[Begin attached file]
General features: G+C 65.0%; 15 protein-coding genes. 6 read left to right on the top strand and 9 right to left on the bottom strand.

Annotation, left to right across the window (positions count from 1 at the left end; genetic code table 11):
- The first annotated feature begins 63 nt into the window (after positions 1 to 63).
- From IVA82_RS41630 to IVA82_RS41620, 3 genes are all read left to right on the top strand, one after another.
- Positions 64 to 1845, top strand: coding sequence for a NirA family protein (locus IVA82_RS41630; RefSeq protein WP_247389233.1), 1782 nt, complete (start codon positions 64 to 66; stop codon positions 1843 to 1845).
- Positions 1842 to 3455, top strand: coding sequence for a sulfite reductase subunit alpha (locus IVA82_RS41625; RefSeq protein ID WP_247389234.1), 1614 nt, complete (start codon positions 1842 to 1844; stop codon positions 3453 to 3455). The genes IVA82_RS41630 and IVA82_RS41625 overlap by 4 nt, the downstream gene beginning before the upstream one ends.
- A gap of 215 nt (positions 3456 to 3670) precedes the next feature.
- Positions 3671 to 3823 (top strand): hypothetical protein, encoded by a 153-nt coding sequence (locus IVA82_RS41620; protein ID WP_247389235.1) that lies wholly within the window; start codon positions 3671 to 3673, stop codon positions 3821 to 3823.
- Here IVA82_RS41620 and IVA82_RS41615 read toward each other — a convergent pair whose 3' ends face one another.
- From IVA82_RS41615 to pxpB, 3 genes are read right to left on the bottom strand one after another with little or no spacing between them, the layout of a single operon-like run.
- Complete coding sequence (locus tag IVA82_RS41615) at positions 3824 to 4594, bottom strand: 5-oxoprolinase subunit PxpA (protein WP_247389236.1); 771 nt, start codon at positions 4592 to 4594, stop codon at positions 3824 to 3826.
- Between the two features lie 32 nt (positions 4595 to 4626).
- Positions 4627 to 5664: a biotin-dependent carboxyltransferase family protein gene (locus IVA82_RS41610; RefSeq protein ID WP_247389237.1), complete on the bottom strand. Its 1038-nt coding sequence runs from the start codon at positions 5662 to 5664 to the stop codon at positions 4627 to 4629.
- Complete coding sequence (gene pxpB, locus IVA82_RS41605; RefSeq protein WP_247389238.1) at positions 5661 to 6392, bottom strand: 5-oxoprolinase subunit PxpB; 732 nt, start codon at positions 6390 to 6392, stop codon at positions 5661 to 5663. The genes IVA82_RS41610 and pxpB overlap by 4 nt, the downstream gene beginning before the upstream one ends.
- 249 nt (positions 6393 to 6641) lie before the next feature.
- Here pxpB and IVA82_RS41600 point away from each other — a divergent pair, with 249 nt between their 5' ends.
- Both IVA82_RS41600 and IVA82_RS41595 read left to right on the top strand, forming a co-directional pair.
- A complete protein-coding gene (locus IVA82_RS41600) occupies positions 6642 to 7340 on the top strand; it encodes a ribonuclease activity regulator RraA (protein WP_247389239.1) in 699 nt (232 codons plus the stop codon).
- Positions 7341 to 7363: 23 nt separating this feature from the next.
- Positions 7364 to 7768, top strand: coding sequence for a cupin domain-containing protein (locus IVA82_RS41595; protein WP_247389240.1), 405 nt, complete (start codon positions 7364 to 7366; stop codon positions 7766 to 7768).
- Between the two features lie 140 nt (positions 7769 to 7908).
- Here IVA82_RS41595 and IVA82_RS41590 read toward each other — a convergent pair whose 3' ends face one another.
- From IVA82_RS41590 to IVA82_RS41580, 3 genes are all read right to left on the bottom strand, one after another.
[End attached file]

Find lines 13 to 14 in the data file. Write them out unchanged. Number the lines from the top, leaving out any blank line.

- Positions 4627 to 5664: a biotin-dependent carboxyltransferase family protein gene (locus IVA82_RS41610; RefSeq protein ID WP_247389237.1), complete on the bottom strand. Its 1038-nt coding sequence runs from the start codon at positions 5662 to 5664 to the stop codon at positions 4627 to 4629.
- Complete coding sequence (gene pxpB, locus IVA82_RS41605; RefSeq protein WP_247389238.1) at positions 5661 to 6392, bottom strand: 5-oxoprolinase subunit PxpB; 732 nt, start codon at positions 6390 to 6392, stop codon at positions 5661 to 5663. The genes IVA82_RS41610 and pxpB overlap by 4 nt, the downstream gene beginning before the upstream one ends.